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As a teacher and coach in several small schools in the state of Kansas, I have been blessed with the opportunity to serve as the head football coach of five programs in 18 years and at each one of those schools, I have also been the lead strength and conditioning instructor. I have also had the opportunity to be the head basketball coach, head track coach, head softball coach, and athletic director as well in several of those schools. Over the course of my career, I have had to learn to balance being the head coach of my own sport and doing the best job in serving the needs of my athletes and other sports programs along with their coaching staffs.
The prevailing opinion is that a head football coach will inevitably train all the athletes in a school like football athletes. At smaller schools like the ones I have worked at, you find out very quickly that most of your athletes aren’t just football players. They typically (and hopefully) are multi-sport athletes who compete in a variety of sports.
While it is my firm belief that the profession of strength and conditioning has got its first solid footing because of football coaches and their realization that strength training and conditioning was vitally important to success on the gridiron, that does not mean in our day and age that we can assume that we can train all athletes like football players. I will say that many of the movements and lifts that build the skills and physical attributes that you need to be a superior football player are ones that translate to success in many of the sports that every school’s students compete in. However, it is very myopic to state that you need to train all of your athletes like football players. Politically, it is a path that will burn your relationships with all of the other sports. Physiologically, you are not meeting the needs of all of your athletes which should be your number one priority.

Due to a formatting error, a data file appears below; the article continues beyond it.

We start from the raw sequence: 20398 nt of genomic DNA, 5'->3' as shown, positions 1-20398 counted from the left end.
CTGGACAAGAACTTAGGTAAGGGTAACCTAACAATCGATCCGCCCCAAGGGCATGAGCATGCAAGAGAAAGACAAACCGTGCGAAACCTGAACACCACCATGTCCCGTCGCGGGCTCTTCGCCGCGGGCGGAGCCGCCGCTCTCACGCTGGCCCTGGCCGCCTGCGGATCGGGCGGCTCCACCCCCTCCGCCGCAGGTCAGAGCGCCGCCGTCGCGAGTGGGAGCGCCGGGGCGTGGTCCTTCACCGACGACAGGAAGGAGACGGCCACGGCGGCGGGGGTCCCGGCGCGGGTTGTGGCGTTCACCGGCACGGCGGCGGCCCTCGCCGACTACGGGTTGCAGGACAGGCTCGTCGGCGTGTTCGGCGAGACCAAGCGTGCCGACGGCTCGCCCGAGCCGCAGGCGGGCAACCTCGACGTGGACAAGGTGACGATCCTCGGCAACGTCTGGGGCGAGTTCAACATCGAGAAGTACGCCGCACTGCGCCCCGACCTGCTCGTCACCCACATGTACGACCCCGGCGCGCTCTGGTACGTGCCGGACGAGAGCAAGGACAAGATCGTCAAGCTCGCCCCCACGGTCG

Even if you are not a head football coach, but coach some other sport either as a head coach or assistant, you must find a balance to improve not only the athletes you coach on the field, court, track, etc. but also to improve the athletes who come to train with you regardless of their sport (if they even play a sport!).
As a plan of action, I would follow these steps to help create a balance that will help you be successful as a sports coach responsible for training all manner of athletes and students in your school.
In conclusion, meeting the needs of your athletes, designing a universal program, remembering that your job is to help your athletes perform, and incorporate the input and presence of your other sports coaches in my opinion is the most effective way to avoid the pitfalls that you may encounter as a sports coach who trains all the students and athletes in your school. Remember your number one priorities should be DO NOT HARM and to improve the performance of ALL of your athletes!
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